Prime Minister Boris Johnson will suspend Britain’s Parliament for more than a month before BREXIT, enraging opponents and raising the stakes in the nation’s most serious political event in decades.
Cheered President Trump, Mr. Johnson launched the move to take the country out of the EU by 31 October with or without an exit deal, by setting a new date for a state opening of Parliament.
Known as the Queen’s Speech, the formal event will be held on 14 October and be preceded by a suspension of the House of Commons, meaning parliament will not sit between mid-September and mid-October.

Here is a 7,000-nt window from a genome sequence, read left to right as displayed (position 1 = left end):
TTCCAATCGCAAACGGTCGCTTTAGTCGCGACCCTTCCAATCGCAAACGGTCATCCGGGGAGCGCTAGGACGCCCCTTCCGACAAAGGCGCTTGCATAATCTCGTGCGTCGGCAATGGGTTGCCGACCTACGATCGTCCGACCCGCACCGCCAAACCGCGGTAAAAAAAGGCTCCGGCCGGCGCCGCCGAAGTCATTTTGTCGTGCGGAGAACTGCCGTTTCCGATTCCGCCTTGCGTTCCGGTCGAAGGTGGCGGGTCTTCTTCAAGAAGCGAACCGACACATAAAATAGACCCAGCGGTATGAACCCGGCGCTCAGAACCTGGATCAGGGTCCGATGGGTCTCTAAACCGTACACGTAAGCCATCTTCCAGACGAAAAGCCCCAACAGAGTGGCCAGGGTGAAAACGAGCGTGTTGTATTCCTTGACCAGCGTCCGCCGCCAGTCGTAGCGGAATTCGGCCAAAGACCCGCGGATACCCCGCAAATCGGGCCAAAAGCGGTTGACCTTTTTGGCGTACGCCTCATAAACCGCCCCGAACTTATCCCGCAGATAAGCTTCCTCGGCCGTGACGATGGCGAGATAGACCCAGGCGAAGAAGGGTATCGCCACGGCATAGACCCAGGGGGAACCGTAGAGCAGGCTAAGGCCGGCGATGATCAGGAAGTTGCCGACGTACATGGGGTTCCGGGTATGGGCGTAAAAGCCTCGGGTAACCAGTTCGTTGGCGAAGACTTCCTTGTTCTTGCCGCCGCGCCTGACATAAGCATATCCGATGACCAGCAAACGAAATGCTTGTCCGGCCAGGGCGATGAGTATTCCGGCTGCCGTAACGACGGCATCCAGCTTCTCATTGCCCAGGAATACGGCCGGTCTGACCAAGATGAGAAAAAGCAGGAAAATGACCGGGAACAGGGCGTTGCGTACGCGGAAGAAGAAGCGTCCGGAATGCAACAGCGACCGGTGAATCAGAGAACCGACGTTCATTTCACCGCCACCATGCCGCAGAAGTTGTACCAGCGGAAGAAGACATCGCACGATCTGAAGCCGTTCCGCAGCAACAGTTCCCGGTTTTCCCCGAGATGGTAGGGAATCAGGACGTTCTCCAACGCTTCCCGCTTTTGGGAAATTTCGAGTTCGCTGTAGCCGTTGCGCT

The move, approved by Queen Elizabeth, limits the time opponents have to derail a disorderly BREXIT, but also increases the chance that Mr. Johnson could face a vote of no-confidence in his government, and possibly an election.
PM Johnson’s gamble was welcomed by the Brexiteers, including President Trump, an early backer of Britain’s departure from the EU, who said “Boris is exactly what the U.K. has been looking for, & will prove to be ‘a great one!’ Love U.K.”
A spokeswoman for the European Commission, when asked about the British suspension of parliament, said it was a matter for the UK to answer.